Celebrating 10 Years of DuPont Plant Sciences Symposia
Today’s students will play vital roles in meeting the world’s future food and energy needs. The DuPont Plant Sciences Symposia series is helping prepare the next generation of plant scientists to tackle those challenges.
Every year, DuPont Pioneer sponsors symposia at universities around the world. These events provide educational opportunities for future plant scientists and give students a chance to interact with top scientists from the public and private sectors. Sponsoring these events enables Pioneer to facilitate greater collaboration with the public sector and contribute to advancing the plant sciences.
Over the past 10 years, more than 90 symposia at more than 40 universities have been held, reaching more than 15,000 participants.
One of the most unique aspects of these events is the role of the student planning committee. All aspects of the symposia are organized and executed by graduate students under the guidance of industry mentor Dr. Tabare Abadie, DuPont Pioneer Senior Research Manager. Through the process of planning a symposium, student organizers enhance their communication, organizational, teamwork and resource-management skills.
Marking a milestone
The series was launched in 2008 as a collaboration between Pioneer and University of Minnesota (UMN). That event was the result of communications between Dr. Rex Bernardo, Professor of Corn Breeding and Genetics, and Dr. Geoff Graham, now DuPont Pioneer Research Vice President for Global Plant Breeding.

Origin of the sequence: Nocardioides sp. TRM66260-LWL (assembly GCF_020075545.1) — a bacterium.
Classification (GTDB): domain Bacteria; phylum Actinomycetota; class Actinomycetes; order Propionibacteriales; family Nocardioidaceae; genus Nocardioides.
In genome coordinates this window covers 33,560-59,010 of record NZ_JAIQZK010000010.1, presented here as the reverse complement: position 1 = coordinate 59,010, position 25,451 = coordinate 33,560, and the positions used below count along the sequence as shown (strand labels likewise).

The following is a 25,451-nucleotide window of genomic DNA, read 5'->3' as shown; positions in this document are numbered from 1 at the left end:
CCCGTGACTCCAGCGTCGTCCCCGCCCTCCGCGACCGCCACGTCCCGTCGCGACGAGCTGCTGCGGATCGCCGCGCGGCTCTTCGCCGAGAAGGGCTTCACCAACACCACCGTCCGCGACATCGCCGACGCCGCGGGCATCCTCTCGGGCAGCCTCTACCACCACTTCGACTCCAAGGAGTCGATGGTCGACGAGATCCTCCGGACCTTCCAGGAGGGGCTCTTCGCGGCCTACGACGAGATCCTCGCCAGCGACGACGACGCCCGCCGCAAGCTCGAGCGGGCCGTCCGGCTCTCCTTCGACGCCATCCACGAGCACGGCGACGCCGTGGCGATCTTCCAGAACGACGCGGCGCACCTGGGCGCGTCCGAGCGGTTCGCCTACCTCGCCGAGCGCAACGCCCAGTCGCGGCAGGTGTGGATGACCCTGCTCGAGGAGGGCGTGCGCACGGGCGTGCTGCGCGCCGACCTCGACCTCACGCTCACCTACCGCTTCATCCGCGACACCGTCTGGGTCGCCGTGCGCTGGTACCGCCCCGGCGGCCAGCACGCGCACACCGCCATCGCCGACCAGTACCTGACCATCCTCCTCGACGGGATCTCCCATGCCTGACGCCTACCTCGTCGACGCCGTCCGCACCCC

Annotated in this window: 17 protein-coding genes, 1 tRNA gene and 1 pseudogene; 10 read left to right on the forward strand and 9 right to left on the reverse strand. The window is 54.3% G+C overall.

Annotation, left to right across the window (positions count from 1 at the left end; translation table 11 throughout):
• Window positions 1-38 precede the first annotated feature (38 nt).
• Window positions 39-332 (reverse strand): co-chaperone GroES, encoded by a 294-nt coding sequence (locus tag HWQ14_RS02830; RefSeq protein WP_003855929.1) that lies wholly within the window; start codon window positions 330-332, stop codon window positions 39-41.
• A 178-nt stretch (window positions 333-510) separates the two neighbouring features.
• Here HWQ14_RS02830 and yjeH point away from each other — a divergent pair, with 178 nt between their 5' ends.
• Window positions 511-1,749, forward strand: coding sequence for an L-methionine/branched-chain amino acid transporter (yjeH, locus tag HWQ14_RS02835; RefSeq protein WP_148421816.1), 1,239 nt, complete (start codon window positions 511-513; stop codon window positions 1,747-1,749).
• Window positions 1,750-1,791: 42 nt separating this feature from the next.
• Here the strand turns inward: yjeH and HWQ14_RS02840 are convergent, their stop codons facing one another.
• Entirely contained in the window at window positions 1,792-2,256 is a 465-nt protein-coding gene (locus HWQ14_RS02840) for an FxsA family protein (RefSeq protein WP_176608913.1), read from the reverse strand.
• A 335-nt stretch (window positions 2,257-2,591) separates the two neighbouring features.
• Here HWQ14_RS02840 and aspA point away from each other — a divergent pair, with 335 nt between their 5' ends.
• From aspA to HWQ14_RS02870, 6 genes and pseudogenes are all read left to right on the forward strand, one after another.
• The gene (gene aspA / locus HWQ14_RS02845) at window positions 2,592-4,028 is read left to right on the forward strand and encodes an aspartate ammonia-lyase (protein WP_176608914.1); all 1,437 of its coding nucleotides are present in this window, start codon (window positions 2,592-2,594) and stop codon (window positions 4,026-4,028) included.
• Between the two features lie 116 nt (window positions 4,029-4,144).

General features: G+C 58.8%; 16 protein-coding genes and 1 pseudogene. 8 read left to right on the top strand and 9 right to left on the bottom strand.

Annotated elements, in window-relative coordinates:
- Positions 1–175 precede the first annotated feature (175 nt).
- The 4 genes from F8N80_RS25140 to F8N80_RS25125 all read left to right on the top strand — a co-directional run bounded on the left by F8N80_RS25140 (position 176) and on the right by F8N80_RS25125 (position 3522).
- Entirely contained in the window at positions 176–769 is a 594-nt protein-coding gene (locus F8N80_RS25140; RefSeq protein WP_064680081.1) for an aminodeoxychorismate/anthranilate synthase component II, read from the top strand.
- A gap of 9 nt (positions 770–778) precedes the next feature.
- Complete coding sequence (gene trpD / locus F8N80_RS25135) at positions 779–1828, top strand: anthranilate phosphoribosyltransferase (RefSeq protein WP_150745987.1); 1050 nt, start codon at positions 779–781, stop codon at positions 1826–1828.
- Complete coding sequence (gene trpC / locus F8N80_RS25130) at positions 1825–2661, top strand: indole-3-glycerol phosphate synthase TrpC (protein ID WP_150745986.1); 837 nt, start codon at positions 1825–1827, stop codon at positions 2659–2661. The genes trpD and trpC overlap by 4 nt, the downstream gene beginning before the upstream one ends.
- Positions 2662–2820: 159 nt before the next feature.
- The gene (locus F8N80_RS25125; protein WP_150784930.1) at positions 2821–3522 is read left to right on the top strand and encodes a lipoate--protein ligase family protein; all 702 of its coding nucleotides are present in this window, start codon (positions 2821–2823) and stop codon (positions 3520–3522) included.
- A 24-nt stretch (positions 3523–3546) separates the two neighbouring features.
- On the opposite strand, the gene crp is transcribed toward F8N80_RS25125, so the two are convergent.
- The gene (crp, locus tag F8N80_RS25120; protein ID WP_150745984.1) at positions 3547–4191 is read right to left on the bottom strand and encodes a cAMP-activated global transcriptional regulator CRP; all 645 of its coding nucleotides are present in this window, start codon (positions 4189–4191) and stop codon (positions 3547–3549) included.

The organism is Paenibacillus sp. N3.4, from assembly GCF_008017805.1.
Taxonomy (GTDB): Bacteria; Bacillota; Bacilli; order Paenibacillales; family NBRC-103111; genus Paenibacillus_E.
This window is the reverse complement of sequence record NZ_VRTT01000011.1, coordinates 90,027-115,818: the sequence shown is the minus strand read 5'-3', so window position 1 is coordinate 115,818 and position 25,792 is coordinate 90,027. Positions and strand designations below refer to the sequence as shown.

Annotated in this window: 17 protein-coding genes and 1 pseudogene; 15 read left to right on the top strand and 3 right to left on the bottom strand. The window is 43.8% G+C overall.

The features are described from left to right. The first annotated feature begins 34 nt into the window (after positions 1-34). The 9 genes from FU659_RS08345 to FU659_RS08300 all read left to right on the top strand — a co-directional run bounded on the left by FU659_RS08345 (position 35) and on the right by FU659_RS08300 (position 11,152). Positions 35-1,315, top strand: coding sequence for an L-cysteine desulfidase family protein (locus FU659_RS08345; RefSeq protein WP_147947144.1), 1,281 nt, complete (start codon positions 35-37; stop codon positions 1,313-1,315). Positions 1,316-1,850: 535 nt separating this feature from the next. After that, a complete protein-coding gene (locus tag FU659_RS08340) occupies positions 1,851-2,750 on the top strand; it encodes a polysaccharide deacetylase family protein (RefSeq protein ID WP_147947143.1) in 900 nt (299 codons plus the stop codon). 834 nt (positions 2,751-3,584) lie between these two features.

Since that first symposia, students in the UMN Applied Plant Sciences graduate program have hosted symposia addressing important topics in plant science, including genomics, innovative phenotyping, new environments and crop systems, and the education of future plant breeders.
In March, Pioneer and UMN marked the tenth anniversary of the series with a special anniversary symposium and workshop.
The two-day event, which attracted scientists, students and alumni from across the United States, began with a workshop focused on computational tools and plant breeding. A highlight was a competition in which participants teamed up to create a virtual barley variety.
The theme for the main symposium event was Domestication and Contemporary Plant Breeding. Experts from the fields of plant domestication and evolution presented their research on the evolution of several important food crops and shared their insights about the importance of these findings to current plant breeding efforts.
A bright future
The Plant Sciences Symposia series continues to grow. Twenty-five institutions on five continents have joined the series in the last two years.
“The series is a unique forum for professional development of graduate students around the world,” says Abadie. “We are committed to expanding the series globally by providing students this opportunity to take control of their own educational agenda.”